WHAT YOU NEED TO KNOW
This lesson is closely related to the Level 8 section under soloing, but with a slightly different spin.
At this point we will leave off learning new chords and inversions (a process you can continue on your own when you encounter them in songs you’d like to master), and focus on making the chords we’ve already studied more interesting and musical.
In the following video, master teacher Curt Sheller improvises on a I-IV-V-I progression in the Key of C using several inversions. The solo combines strumming and fingerpicking techniques as well as embellishments added to the chords from the C scale. Watch the video carefully, several times if needed, and compare your observations with those below the video.
- He sets up the solo with a basic groove and tempo that he continues throughout the solo. It is consistent in timing.
- He uses more than one inversion of the chord progression to add variety and interest to the solo.
- He switches back and forth freely between fingerstyle and strumming.
- He adds melody to what would be a simple progression by adding tones from the C scale above the chord.
- He also uses scale tones to add interest through chord suspensions and added tones in the middle and low ends of the chords.
How do you get as fluid as Curt in doing these things? The best way is just to mess around, jamming on the chord progression and adding scale tones to the chords from the key (in this case C). The groove implied by your strum and fingerpicking patterns will greatly influence the feel of the solo. Practice slowly at first, getting used to keeping a steady beat (to develop this kind of timing, practice with a metronome). Your soloing will get faster and more fluid as time progresses.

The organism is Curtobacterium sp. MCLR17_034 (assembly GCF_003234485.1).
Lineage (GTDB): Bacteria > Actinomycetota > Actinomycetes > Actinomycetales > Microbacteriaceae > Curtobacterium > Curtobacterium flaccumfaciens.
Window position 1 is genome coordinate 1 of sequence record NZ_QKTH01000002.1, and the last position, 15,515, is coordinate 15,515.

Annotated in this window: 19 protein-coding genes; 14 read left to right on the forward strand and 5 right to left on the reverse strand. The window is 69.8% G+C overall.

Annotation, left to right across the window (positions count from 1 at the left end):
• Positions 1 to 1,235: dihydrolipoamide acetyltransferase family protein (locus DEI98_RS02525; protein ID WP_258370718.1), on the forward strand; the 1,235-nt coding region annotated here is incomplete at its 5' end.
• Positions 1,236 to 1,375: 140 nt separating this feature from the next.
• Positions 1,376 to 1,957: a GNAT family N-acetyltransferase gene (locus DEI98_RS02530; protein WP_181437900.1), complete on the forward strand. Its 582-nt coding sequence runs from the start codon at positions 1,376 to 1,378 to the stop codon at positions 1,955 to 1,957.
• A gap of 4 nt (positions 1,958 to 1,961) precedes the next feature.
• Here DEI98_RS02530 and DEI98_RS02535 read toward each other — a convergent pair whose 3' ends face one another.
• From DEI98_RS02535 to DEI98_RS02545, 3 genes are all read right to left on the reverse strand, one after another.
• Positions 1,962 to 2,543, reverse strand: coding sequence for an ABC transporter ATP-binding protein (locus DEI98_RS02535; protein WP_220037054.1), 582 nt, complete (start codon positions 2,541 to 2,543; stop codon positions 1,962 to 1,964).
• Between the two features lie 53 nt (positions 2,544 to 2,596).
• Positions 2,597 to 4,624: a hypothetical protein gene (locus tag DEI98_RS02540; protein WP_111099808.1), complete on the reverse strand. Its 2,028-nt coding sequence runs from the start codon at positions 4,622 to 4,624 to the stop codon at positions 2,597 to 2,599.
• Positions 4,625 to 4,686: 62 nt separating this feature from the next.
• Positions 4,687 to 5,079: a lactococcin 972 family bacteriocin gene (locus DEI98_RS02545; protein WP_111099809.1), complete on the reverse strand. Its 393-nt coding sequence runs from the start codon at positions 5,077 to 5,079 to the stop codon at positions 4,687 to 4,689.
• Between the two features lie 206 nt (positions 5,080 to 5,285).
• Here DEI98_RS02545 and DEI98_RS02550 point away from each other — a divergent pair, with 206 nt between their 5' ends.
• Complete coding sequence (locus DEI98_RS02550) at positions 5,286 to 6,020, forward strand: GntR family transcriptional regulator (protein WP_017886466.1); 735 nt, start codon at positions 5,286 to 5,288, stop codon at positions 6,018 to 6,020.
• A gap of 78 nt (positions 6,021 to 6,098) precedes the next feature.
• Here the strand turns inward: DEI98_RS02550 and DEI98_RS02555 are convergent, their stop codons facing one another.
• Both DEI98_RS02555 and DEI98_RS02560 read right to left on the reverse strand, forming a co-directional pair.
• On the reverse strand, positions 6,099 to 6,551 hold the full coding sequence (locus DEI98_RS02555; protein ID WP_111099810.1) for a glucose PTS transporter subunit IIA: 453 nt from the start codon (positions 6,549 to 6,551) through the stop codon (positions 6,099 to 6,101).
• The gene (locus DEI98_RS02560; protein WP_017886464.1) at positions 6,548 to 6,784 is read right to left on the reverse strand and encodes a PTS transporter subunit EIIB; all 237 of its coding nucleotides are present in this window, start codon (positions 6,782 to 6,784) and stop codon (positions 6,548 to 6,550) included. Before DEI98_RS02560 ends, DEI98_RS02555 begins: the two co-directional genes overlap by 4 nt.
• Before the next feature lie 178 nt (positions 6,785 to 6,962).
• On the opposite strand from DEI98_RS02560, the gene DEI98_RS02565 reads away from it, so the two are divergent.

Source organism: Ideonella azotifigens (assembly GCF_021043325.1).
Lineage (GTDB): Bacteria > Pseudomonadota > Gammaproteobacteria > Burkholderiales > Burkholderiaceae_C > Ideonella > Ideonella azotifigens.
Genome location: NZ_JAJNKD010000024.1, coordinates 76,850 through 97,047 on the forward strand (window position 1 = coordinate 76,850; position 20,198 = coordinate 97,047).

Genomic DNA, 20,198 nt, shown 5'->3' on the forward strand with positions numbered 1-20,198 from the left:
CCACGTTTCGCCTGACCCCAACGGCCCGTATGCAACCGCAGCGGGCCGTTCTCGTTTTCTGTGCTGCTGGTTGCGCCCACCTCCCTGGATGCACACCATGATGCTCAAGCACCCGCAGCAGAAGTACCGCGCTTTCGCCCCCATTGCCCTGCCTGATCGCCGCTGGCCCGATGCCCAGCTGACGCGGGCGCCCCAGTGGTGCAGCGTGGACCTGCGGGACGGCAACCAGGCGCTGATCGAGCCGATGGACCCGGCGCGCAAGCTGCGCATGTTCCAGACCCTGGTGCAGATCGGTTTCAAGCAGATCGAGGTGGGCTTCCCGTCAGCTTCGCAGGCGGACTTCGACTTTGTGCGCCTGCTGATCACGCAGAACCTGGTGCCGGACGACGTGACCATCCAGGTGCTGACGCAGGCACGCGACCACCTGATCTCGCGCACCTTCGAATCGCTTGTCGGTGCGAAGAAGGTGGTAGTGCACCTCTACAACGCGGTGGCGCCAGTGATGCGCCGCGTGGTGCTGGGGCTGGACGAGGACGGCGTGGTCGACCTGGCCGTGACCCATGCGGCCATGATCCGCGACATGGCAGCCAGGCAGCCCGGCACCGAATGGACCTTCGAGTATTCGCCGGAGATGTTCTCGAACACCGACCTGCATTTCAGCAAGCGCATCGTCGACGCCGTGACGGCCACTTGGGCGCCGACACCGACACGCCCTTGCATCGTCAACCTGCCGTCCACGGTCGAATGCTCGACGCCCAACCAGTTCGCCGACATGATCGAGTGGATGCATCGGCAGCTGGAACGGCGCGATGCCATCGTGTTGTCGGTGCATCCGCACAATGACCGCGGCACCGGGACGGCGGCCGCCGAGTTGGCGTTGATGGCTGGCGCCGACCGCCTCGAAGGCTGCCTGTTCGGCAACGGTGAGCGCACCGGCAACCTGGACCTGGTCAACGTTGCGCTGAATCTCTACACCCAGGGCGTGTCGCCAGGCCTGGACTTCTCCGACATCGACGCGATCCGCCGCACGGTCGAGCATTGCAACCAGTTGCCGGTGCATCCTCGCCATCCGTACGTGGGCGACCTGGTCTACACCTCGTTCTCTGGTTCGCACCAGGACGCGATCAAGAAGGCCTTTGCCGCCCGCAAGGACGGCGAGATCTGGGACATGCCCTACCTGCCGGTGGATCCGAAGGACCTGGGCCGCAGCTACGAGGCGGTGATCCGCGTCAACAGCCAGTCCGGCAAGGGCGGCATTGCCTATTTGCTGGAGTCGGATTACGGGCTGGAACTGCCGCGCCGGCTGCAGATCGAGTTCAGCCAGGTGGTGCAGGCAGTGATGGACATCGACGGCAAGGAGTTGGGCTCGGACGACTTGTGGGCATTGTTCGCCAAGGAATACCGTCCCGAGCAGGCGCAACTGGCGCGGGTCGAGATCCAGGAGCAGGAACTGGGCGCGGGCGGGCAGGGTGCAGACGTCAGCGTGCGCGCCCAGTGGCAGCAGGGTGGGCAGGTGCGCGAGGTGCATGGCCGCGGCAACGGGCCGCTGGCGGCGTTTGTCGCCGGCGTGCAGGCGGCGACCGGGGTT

Earn your L9: Grandmaster of Embellishment patch by demonstrating any two chord sequences, each in a different key, adding scale tone embellishments to the chords to compose or improvise the solos. Also:
- Be sure to use at least two different inversions of your chosen chord progression.
- Tempo may be slow, moderate or fast, but the solos should last at least 30 seconds.
- The solos should use strumming and/or fingerpicking techniques and maintain a steady beat.
Going the Extra Mile
Consider using hammer-on and pull-off techniques with your embellishments (see the following video).